“Through her years as a teacher Kirsten has, quite literally, contributed to changing the world. She feels that what she has taught her students can be compared to a pebble dropped in the water, with the ripples continuing to expand long after she is gone. I have taught future doctors, physical therapists, athletic trainers, and paramedics. And, because of what has happened in “Shop-6” at Venice High School, in Los Angeles, California, she knows many people’s lives have been and will continue to be saved by her former students.
Kirsten’s greatest accomplishments in education are not measured in traditional ways. Instead, the proof is in graduation announcements, wedding invitations, and Christmas letters she receives and the honor of being invited to attend a medical school graduation of a student she taught when he was a fifteen-year-old 10th grader.
Kirsten has been teaching for 25 years, and the last 20 have been at Venice High School in the Los Angeles Unified School District, where she developed the first Sports Medicine Academy in the District. She is the Sports Medicine Team facilitator and, technically is part of the Los Angles County Regional Occupational/Career Technical Education Program. Over the years, she has taught Sports Medicine, Medical Terminology, and Sports Therapeutics. She is also a National Certified Athletic Trainer. Her main focus is to prepare students for life after high school by providing hands-on skills that can be transferred to careers and, at the same time, to give them a sound foundation for their college majors. In 2017, Kirsten was selected as the Los Angeles County and the Los Angeles Unified School District Teacher of the Year, and in 2018, Kirsten was selected as the California Teacher of the Year.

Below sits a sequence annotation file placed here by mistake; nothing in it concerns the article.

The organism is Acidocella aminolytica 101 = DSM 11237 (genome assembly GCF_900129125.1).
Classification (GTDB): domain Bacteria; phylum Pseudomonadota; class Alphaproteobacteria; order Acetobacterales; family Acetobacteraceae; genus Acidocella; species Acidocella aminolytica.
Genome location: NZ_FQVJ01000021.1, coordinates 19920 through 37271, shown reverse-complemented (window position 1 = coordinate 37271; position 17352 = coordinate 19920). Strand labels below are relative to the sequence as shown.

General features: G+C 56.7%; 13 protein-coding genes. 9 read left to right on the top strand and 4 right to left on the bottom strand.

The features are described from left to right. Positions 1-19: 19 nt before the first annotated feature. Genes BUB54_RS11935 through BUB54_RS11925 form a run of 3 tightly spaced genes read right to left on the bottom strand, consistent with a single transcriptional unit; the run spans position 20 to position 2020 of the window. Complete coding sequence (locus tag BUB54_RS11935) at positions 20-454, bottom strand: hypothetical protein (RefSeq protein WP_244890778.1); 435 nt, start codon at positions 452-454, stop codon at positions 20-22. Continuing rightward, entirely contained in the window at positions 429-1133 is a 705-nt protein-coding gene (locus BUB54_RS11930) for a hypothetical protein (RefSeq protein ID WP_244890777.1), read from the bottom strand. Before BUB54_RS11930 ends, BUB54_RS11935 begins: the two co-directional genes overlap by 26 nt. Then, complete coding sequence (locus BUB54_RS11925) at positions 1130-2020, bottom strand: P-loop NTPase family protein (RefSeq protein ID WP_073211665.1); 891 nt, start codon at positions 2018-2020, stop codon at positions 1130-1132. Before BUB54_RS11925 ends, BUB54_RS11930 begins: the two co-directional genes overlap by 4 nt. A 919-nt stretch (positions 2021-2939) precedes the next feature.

Students in her program come away from their experience with certified skills they can use for a lifetime. They also learn empathy for others when they help treat the injuries and help athletes recover from their injuries. Kirsten says, “Their experiences allow them to get to know an entirely different group of students they might not otherwise have known. It is fun to see the Valedictorian ‘nerd” interacting and taping the ankle of the star quarterback or the pitcher who was just drafted by a major league baseball team or other players who live in the “hood”. It is a remarkable experience for us all and it brings all types of students together to share in helping one another.”
Kirsten says, “I feel blessed to do what I do and my greatest reward is looking back to see how many of my students have gone on to pursue their education in sports medicine at universities across California and so many others who have been accepted and graduated from schools like Brown and Boston Universities, Utah and Northwestern Universities, UCLA, UC Berkeley and Santa Barbara and so many others. I am amazed by how many have themselves become athletic trainers, physical therapists, and physicians. It makes me proud to be a teacher and adds to the energy and passion to continue what we are doing.”